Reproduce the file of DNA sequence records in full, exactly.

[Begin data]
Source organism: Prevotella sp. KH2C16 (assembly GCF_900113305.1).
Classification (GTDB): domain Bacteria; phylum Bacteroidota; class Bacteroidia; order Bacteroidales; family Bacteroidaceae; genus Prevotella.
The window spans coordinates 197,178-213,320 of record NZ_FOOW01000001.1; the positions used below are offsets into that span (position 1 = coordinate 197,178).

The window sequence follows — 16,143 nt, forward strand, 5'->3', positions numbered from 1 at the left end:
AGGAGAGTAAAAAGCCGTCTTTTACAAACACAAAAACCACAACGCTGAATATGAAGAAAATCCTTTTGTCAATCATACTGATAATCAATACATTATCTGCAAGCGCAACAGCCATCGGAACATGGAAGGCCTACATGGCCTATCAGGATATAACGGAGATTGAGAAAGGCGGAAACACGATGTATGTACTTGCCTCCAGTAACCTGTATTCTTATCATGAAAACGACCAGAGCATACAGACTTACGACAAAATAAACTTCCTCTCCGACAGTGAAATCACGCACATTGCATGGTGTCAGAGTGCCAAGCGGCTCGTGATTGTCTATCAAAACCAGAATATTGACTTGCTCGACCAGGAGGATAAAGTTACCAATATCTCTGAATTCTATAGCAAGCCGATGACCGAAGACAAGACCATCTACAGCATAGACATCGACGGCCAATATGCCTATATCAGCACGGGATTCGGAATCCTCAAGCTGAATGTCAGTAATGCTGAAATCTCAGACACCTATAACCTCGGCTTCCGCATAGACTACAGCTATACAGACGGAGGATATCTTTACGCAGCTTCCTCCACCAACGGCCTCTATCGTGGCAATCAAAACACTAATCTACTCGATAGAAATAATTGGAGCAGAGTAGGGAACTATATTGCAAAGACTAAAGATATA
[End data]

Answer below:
Source organism: Prevotella sp. KH2C16 (assembly GCF_900113305.1).
Classification (GTDB): domain Bacteria; phylum Bacteroidota; class Bacteroidia; order Bacteroidales; family Bacteroidaceae; genus Prevotella.
The window spans coordinates 197,178-213,320 of record NZ_FOOW01000001.1; the positions used below are offsets into that span (position 1 = coordinate 197,178).

The window sequence follows — 16,143 nt, forward strand, 5'->3', positions numbered from 1 at the left end:
AGGAGAGTAAAAAGCCGTCTTTTACAAACACAAAAACCACAACGCTGAATATGAAGAAAATCCTTTTGTCAATCATACTGATAATCAATACATTATCTGCAAGCGCAACAGCCATCGGAACATGGAAGGCCTACATGGCCTATCAGGATATAACGGAGATTGAGAAAGGCGGAAACACGATGTATGTACTTGCCTCCAGTAACCTGTATTCTTATCATGAAAACGACCAGAGCATACAGACTTACGACAAAATAAACTTCCTCTCCGACAGTGAAATCACGCACATTGCATGGTGTCAGAGTGCCAAGCGGCTCGTGATTGTCTATCAAAACCAGAATATTGACTTGCTCGACCAGGAGGATAAAGTTACCAATATCTCTGAATTCTATAGCAAGCCGATGACCGAAGACAAGACCATCTACAGCATAGACATCGACGGCCAATATGCCTATATCAGCACGGGATTCGGAATCCTCAAGCTGAATGTCAGTAATGCTGAAATCTCAGACACCTATAACCTCGGCTTCCGCATAGACTACAGCTATACAGACGGAGGATATCTTTACGCAGCTTCCTCCACCAACGGCCTCTATCGTGGCAATCAAAACACTAATCTACTCGATAGAAATAATTGGAGCAGAGTAGGGAACTATATTGCAAAGACTAAAGATATA